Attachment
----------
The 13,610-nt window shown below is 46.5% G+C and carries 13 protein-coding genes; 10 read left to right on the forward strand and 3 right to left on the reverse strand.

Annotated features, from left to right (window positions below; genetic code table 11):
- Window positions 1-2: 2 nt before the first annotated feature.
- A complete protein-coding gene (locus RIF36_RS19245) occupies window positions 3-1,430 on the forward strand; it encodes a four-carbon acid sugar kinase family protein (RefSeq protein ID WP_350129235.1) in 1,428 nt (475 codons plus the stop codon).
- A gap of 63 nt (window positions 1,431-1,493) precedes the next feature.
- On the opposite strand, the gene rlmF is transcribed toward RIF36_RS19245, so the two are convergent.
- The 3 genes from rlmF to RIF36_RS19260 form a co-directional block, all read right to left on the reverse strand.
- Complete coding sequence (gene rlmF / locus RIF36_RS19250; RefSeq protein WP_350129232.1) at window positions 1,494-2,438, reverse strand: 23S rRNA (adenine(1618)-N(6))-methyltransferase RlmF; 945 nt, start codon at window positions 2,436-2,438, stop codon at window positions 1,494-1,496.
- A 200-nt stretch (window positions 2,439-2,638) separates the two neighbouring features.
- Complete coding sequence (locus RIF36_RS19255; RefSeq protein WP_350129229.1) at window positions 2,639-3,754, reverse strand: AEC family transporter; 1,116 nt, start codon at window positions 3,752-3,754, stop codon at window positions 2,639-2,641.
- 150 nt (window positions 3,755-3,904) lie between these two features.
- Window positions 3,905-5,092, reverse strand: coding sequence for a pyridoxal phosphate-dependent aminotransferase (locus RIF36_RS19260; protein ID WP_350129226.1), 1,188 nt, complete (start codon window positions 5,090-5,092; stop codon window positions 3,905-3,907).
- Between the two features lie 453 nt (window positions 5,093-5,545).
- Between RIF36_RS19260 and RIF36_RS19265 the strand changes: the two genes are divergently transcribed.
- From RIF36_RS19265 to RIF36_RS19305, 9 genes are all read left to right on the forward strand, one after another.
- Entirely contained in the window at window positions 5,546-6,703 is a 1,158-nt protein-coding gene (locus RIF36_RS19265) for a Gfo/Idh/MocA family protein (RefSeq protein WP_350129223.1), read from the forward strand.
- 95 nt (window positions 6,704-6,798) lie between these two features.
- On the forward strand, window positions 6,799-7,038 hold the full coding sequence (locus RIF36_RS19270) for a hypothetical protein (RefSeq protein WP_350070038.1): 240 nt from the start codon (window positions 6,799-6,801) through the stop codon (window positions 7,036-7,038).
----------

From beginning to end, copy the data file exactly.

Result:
The 13,610-nt window shown below is 46.5% G+C and carries 13 protein-coding genes; 10 read left to right on the forward strand and 3 right to left on the reverse strand.

Annotated features, from left to right (window positions below; genetic code table 11):
- Window positions 1-2: 2 nt before the first annotated feature.
- A complete protein-coding gene (locus RIF36_RS19245) occupies window positions 3-1,430 on the forward strand; it encodes a four-carbon acid sugar kinase family protein (RefSeq protein ID WP_350129235.1) in 1,428 nt (475 codons plus the stop codon).
- A gap of 63 nt (window positions 1,431-1,493) precedes the next feature.
- On the opposite strand, the gene rlmF is transcribed toward RIF36_RS19245, so the two are convergent.
- The 3 genes from rlmF to RIF36_RS19260 form a co-directional block, all read right to left on the reverse strand.
- Complete coding sequence (gene rlmF / locus RIF36_RS19250; RefSeq protein WP_350129232.1) at window positions 1,494-2,438, reverse strand: 23S rRNA (adenine(1618)-N(6))-methyltransferase RlmF; 945 nt, start codon at window positions 2,436-2,438, stop codon at window positions 1,494-1,496.
- A 200-nt stretch (window positions 2,439-2,638) separates the two neighbouring features.
- Complete coding sequence (locus RIF36_RS19255; RefSeq protein WP_350129229.1) at window positions 2,639-3,754, reverse strand: AEC family transporter; 1,116 nt, start codon at window positions 3,752-3,754, stop codon at window positions 2,639-2,641.
- 150 nt (window positions 3,755-3,904) lie between these two features.
- Window positions 3,905-5,092, reverse strand: coding sequence for a pyridoxal phosphate-dependent aminotransferase (locus RIF36_RS19260; protein ID WP_350129226.1), 1,188 nt, complete (start codon window positions 5,090-5,092; stop codon window positions 3,905-3,907).
- Between the two features lie 453 nt (window positions 5,093-5,545).
- Between RIF36_RS19260 and RIF36_RS19265 the strand changes: the two genes are divergently transcribed.
- From RIF36_RS19265 to RIF36_RS19305, 9 genes are all read left to right on the forward strand, one after another.
- Entirely contained in the window at window positions 5,546-6,703 is a 1,158-nt protein-coding gene (locus RIF36_RS19265) for a Gfo/Idh/MocA family protein (RefSeq protein WP_350129223.1), read from the forward strand.
- 95 nt (window positions 6,704-6,798) lie between these two features.
- On the forward strand, window positions 6,799-7,038 hold the full coding sequence (locus RIF36_RS19270) for a hypothetical protein (RefSeq protein WP_350070038.1): 240 nt from the start codon (window positions 6,799-6,801) through the stop codon (window positions 7,036-7,038).